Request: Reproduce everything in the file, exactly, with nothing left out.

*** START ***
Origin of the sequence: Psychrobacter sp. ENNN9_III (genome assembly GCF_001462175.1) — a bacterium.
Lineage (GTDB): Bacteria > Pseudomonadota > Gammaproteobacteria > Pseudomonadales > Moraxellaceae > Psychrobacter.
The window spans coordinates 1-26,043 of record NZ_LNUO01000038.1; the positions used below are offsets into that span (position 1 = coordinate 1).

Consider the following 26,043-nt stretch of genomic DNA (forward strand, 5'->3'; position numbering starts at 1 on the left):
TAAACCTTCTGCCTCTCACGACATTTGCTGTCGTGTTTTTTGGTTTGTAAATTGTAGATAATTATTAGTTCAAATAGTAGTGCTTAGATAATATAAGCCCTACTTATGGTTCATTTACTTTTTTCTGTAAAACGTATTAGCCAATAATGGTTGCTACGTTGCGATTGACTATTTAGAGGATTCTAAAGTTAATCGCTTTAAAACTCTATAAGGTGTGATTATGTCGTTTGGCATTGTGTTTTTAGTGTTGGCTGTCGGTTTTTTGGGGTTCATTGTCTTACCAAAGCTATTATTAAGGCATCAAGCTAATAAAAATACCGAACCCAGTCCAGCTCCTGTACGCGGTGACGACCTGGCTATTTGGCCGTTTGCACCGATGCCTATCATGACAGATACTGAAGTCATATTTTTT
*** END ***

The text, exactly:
Origin of the sequence: Psychrobacter sp. ENNN9_III (genome assembly GCF_001462175.1) — a bacterium.
Lineage (GTDB): Bacteria > Pseudomonadota > Gammaproteobacteria > Pseudomonadales > Moraxellaceae > Psychrobacter.
The window spans coordinates 1-26,043 of record NZ_LNUO01000038.1; the positions used below are offsets into that span (position 1 = coordinate 1).

Consider the following 26,043-nt stretch of genomic DNA (forward strand, 5'->3'; position numbering starts at 1 on the left):
TAAACCTTCTGCCTCTCACGACATTTGCTGTCGTGTTTTTTGGTTTGTAAATTGTAGATAATTATTAGTTCAAATAGTAGTGCTTAGATAATATAAGCCCTACTTATGGTTCATTTACTTTTTTCTGTAAAACGTATTAGCCAATAATGGTTGCTACGTTGCGATTGACTATTTAGAGGATTCTAAAGTTAATCGCTTTAAAACTCTATAAGGTGTGATTATGTCGTTTGGCATTGTGTTTTTAGTGTTGGCTGTCGGTTTTTTGGGGTTCATTGTCTTACCAAAGCTATTATTAAGGCATCAAGCTAATAAAAATACCGAACCCAGTCCAGCTCCTGTACGCGGTGACGACCTGGCTATTTGGCCGTTTGCACCGATGCCTATCATGACAGATACTGAAGTCATATTTTTT